Are you connected with Africa?

Victoria
By Victoria January 24, 2012 15:29

Are you connected with Africa?

Buried in the news below this editorial comment are a number of stories that alludes to the importance of air travel for migrants working abroad. Air Arabia for example is growing very fast indeed on the back of South East Asian migrant workers travelling in comfort at little cost. More Chinese are now working abroad than there are French living in France. In fact it is estimated by the CEIC, OCAC, MOIA and US Census Bureau that globally some 65-80m Chinese are working beyond the borders of China itself. Indians are catching up fast with no less than 50m working beyond the borders of the homeland.
Chinese working abroad are now responsible for most of the foreign direct investment that flows back into the mother country, estimated in 2010 to be worth some $105bn.
If we were to draw a global map of where Indian and Chinese passport holders are currently working in the world today then we can in theory draw a route map for an airline that would show prime route networks for the next decade to capture the transit of the Chinese and Indian labor force. This we have done and it mirrors closely what Emirates already has and Qatar will have before long. But interestingly only one route network mirrors the global map of migrant workers almost exactly and that is Singapore Airlines (SIA). The addition of Scoot, its low-cost arm, only further brings about a precise match. Vietnam and Peru are the fastest growing nations for Chinese migrant workers while the USA is seeing an explosion of Indian migrant workers. The march in growth of SIA, Emirates and the other Middle Eastern flag carriers, along with indeed Qantas are supported by ever growing numbers of passengers and thus the huge aircraft numbers on order from the Middle Eastern carriers and those of SIA and Qantas seem to be, on the face of this information, in need of an upward revision.

Europe, with the exception of the British Isles, has a very small migrant Indian and Chinese population on a par with Eastern Africa in fact and thus does not get a look-in on large numbers of transits by the same. This little exercise further underlines the need to sort out the regulatory situation in India. Indian airlines should be doing well but the migrant population is choosing to use Middle Eastern carriers as their first choice link to the homeland. Given the lead that the Middle Eastern carriers have at this point it is unlikely that Indian carriers will ever be able to gain back this essential market and this leaves a question mark on some of the massive orders from carriers in this country. This does not bode well for Air India, Jet or Kingfisher on International routes, they currently cannot compete and their domestic price war woes compound the issue.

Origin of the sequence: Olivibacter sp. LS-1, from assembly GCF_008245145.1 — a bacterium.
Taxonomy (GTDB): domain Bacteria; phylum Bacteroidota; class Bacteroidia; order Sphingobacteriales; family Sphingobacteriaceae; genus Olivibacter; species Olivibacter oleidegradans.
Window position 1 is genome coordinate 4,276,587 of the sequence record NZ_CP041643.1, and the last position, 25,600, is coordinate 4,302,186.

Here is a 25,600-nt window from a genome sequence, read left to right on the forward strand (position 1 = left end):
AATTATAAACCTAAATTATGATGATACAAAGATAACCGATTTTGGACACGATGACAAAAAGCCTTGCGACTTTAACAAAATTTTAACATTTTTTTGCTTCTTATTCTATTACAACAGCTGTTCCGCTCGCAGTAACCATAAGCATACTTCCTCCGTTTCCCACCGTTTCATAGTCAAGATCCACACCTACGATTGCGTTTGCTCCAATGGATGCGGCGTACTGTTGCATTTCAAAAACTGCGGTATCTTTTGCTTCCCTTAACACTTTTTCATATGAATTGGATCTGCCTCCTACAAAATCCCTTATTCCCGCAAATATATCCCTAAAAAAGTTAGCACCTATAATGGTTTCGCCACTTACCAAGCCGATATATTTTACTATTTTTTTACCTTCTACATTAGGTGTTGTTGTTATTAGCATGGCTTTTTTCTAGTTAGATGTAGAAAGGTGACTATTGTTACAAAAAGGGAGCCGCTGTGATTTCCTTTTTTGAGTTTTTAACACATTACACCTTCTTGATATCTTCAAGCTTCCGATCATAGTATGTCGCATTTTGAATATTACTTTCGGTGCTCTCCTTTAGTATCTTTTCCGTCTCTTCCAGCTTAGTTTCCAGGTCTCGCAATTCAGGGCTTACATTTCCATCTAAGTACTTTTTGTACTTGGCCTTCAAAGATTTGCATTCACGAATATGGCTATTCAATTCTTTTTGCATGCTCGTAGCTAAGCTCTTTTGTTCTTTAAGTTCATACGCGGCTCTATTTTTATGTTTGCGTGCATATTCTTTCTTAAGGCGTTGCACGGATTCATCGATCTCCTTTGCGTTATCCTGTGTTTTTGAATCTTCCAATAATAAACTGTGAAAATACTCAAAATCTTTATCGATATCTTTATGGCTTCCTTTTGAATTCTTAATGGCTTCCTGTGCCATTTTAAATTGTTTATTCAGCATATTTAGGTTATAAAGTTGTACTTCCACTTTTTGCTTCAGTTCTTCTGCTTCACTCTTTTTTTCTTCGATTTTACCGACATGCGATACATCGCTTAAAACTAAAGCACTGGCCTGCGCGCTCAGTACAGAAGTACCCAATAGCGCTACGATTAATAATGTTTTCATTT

But we must not dwell on the current but look to the future and the future at present is transit between Africa and China – this is the big market of this decade and it is growing fast. The carriers of the Middle East are well aware of this as are expanding in Africa at pace and creating the norm of transit through Dubai or the like. The Guangzhou district of China is the hub of the expat African population and although it is still only some 80,000 strong it is growing at a current rate of over 10,000 migrants per annum. It is safe to assume that a great number of these people will take skills back to Africa and create growth there but for now the transits are one way. If we use the UAE with Pakistani and Indian labor as a reasonable template to follow then we can assume that these Africans will begin to travel by air on a regular basis by the turn of this decade. It will be very good business.

Victoria
By Victoria January 24, 2012 15:29
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